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The Parity Principle: Unfair Dismissals

“I’ve been dismissed, but my colleague who did the same only got a warning. Is that fair?”

The principle of parity is one of the basic tenets of employment law and is an ever-increasing trend for employees in labour disputes. It dictates that two or more employees guilty of similar misconduct should be penalised in similar ways (treat like cases alike). Applied practically, the principle of parity means that employers should be consistent in applying or allotting discipline for the same or similar misconduct done by employees. If one is faced with a large number of offending employees, the best one can hope to achieve is reasonable consistency.

However, the parity principle cannot apply in every situation or be applied as a blanket defence for employees’ misconduct in the workplace. In fact, it should be applied cautiously and the employer should always apply their mind when determining the appropriate sanction. In cases where employers are accused of showing inconsistency in past punishments, they may plead that there were special circumstances involved, which called for harsher or more lenient disciplinary action. These may include the employee’s degree of culpability, the personal circumstances of the employee, and whether the employee showed a pattern of misconduct, which exempted them from leniency.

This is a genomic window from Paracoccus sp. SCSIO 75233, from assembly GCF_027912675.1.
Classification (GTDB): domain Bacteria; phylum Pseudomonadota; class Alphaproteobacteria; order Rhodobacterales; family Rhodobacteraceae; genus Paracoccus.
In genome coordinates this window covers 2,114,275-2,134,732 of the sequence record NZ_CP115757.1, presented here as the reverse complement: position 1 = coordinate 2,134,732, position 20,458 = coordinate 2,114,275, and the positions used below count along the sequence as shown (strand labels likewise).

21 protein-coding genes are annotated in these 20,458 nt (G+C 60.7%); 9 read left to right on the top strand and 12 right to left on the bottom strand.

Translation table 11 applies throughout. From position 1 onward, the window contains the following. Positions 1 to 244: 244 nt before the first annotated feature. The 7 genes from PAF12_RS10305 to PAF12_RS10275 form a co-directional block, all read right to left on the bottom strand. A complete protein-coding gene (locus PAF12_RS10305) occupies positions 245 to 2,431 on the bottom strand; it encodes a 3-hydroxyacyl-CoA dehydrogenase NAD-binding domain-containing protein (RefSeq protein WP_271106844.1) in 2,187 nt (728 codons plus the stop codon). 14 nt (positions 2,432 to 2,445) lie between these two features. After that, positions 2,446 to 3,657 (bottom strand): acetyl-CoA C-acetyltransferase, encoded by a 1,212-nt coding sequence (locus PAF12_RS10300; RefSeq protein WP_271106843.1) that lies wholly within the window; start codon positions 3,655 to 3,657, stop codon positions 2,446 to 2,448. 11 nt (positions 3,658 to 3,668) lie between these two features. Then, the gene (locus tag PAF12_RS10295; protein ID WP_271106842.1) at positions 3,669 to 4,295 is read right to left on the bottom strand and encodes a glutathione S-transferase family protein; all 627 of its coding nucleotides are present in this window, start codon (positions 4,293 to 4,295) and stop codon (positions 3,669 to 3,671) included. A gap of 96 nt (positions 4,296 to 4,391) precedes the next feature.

If an employee has committed a serious offence against the employer and the only defence raised is that of a previous case, where another employee committed a similar offense but received a lenient sanction, it would be wrong for the employer simply to apply that same sanction and overlook the employee’s conduct. Each case should be assessed based on its own merits, the overall factors, and in the spirit of fairness and equality. Where there is a valid basis to distinguish one case from another in circumstances where employees have been involved in the same misconduct with different circumstances, treating those cases differently does not amount to unfair treatment (e.g. Cape Town City Council v Masitho & others (2000) 21 ILJ 1957 (LAC)).

This sentiment is supported by a flood of relevant and applicable case law, ranging from as far back as pre-1994 to 2022. This is made evident from National Union of Metalworkers of South Africa and Others v Henred Fruehauf Trailers (Pty) Ltd, and 20 years later from the Labour Appeal Court (LAC) in Absa Bank Limited v Naidu and Others.

Employees should remember that their degree of culpability or circumstances surrounding the matter, may either be their rope to save them from dismissal or be the rope by which they hang themselves and that the excuse of “But you did nothing when he did the same”, will not always guarantee victory.

This article is a general information sheet and should not be used or relied on as legal or other professional advice. No liability can be accepted for any errors or omissions nor for any loss or damage arising from reliance upon any information herein. Always contact your adviser for specific and detailed advice. Errors and omissions excepted (E&OE)

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